The efficacy of natalizumab in patients with relapsing multiple sclerosis: subgroup analyses of AFFIRM and SENTINEL.
Author(s): Hutchinson M, Kappos L, Calabresi PA, Confavreux C, Giovannoni G, Galetta SL, Havrdova E, Lublin FD, Miller DH, O'Connor PW, Phillips JT, Polman CH, Radue EW, Rudick RA, Stuart WH, Wajgt A, Weinstock-Guttman B, Wynn DR, Lynn F, Panzara MA, AFFIRM and SENTINEL Investigators
Affiliation(s): Dept. of Neurology, St. Vincent's University Hospital, Dublin, Ireland. email@example.com
Publication date & source: 2009-03, J Neurol., 256(3):405-15. Epub 2009 Mar 18.
Publication type: Randomized Controlled Trial; Research Support, Non-U.S. Gov't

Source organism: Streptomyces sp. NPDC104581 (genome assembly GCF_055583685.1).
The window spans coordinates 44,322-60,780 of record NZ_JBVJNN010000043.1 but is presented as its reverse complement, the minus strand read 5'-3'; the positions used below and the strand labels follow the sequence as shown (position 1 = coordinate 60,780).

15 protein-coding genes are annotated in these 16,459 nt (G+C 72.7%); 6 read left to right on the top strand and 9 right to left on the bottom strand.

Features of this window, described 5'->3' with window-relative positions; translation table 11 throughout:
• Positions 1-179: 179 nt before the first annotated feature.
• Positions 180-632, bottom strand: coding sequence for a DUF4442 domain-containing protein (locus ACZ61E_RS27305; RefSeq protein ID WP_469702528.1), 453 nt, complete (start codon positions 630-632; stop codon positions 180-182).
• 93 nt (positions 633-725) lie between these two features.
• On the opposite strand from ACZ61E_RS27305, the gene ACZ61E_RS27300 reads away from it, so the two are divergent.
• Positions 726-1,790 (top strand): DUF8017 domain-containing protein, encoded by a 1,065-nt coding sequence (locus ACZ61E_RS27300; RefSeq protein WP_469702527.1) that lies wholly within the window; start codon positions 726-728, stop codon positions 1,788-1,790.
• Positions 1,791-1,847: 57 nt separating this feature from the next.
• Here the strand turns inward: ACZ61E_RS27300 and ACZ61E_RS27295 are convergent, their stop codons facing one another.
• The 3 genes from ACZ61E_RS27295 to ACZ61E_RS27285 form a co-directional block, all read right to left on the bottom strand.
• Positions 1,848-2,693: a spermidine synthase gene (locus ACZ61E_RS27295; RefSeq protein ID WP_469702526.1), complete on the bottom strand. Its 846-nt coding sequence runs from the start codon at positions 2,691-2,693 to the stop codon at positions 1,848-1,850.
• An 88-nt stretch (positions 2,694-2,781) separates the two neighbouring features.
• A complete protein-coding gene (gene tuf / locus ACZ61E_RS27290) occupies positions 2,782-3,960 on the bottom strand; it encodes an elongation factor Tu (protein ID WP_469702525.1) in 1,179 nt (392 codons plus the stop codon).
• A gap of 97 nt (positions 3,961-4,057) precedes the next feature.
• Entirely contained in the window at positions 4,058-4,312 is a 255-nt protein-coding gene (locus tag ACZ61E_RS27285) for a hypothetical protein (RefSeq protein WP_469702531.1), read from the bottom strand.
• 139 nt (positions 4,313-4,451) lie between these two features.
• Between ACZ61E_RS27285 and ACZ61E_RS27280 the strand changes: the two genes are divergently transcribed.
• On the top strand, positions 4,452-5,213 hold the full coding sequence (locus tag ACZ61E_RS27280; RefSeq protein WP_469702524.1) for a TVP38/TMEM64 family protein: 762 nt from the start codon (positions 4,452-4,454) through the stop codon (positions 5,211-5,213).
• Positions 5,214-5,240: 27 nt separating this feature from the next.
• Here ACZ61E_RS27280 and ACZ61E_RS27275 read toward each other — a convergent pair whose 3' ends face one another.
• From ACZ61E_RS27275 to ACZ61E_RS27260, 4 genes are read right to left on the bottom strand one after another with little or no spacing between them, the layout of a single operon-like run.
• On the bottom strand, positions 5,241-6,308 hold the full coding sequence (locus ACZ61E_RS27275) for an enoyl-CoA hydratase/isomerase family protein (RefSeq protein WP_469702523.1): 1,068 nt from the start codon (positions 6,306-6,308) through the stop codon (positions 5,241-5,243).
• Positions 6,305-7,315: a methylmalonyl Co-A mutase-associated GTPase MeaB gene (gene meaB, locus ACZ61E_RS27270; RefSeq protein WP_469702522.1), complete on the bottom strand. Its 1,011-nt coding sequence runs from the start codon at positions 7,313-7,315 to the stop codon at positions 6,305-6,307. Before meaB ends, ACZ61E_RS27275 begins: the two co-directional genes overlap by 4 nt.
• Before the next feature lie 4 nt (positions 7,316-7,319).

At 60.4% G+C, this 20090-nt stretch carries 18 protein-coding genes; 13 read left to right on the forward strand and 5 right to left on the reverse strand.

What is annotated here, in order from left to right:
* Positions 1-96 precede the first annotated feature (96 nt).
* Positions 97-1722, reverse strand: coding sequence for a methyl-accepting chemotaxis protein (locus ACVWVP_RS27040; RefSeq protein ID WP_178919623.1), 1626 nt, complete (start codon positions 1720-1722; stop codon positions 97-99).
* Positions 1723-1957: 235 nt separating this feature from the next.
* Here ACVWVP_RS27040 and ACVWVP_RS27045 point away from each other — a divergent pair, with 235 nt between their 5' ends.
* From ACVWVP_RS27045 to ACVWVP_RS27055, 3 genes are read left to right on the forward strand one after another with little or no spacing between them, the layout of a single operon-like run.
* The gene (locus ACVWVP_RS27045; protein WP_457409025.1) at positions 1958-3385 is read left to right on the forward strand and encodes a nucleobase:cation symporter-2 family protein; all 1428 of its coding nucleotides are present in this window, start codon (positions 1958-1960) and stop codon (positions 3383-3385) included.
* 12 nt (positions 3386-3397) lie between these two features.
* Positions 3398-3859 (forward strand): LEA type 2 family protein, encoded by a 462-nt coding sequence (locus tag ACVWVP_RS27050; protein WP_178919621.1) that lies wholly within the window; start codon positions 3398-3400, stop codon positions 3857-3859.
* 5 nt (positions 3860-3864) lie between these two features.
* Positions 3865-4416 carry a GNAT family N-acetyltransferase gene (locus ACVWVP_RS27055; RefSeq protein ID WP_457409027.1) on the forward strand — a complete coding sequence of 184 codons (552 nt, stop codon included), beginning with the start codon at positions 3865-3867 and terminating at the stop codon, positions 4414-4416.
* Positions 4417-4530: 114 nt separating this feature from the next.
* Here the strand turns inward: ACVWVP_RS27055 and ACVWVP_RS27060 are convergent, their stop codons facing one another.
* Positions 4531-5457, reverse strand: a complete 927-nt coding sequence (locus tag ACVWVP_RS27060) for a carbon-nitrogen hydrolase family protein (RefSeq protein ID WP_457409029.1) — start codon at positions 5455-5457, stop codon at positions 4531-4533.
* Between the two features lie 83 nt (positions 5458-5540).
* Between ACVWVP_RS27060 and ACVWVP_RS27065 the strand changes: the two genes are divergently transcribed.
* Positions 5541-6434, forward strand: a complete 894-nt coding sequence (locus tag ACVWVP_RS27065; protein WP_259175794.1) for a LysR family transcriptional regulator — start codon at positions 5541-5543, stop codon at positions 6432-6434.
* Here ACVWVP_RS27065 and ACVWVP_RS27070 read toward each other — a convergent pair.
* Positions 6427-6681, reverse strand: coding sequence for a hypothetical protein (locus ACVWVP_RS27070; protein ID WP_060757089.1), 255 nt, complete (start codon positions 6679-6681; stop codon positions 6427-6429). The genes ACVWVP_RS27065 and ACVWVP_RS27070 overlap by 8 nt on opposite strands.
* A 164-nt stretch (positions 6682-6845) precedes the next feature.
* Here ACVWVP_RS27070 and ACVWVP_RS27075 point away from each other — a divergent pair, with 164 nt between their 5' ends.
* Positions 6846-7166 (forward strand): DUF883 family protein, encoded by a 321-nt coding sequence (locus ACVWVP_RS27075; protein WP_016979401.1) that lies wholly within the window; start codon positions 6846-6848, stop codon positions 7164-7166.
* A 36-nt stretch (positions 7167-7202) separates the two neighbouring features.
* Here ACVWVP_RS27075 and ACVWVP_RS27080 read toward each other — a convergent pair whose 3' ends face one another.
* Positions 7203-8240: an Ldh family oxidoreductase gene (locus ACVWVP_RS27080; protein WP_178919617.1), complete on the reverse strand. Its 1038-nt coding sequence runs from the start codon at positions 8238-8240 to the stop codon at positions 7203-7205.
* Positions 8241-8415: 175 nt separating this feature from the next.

The AFFIRM and SENTINEL studies showed that natalizumab was effective both as monotherapy and in combination with interferon beta (IFNbeta)-1a in patients with relapsing multiple sclerosis (MS). Further analyses of AFFIRM and SENTINEL data were conducted to determine the efficacy of natalizumab in prespecified patient subgroups according to baseline characteristics: relapse history 1 year before randomization (1, 2, > or = 3), Expanded Disability Status Scale score (< or = 3.5, > 3.5), number of T2 lesions (< 9, > or = 9), presence of gadolinium-enhancing (Gd+) lesions (0, > or = 1), age (< 40, > or = 40) and gender (male, female). A post hoc analysis was conducted to determine the efficacy of natalizumab in patients with highly active disease (i. e., > or = 2 relapses in the year before study entry and > or = 1 Gd+ lesion at study entry). In both AFFIRM and SENTINEL studies natalizumab reduced the annualized relapse rates across all subgroups (except the small subgroups with < 9 baseline T2 lesions) over 2 years. In AFFIRM, natalizumab significantly reduced the risk of sustained disability progression in most subgroups. In SENTINEL, natalizumab significantly reduced the risk of sustained disability progression in the following subgroups: > or = 9 T2 lesions at baseline, > or = 1 Gd+ lesions at baseline, female patients and patients < 40 years of age. Natalizumab reduced the risk of disability progression by 64 % and relapse rate by 81 % in treatment- naive patients with highly active disease and by 58 % and 76 %, respectively, in patients with highly active disease despite IFNbeta-1a treatment. These results indicate that natalizumab is effective in reducing disability progression and relapses in patients with relapsing MS, particularly in patients with highly active disease.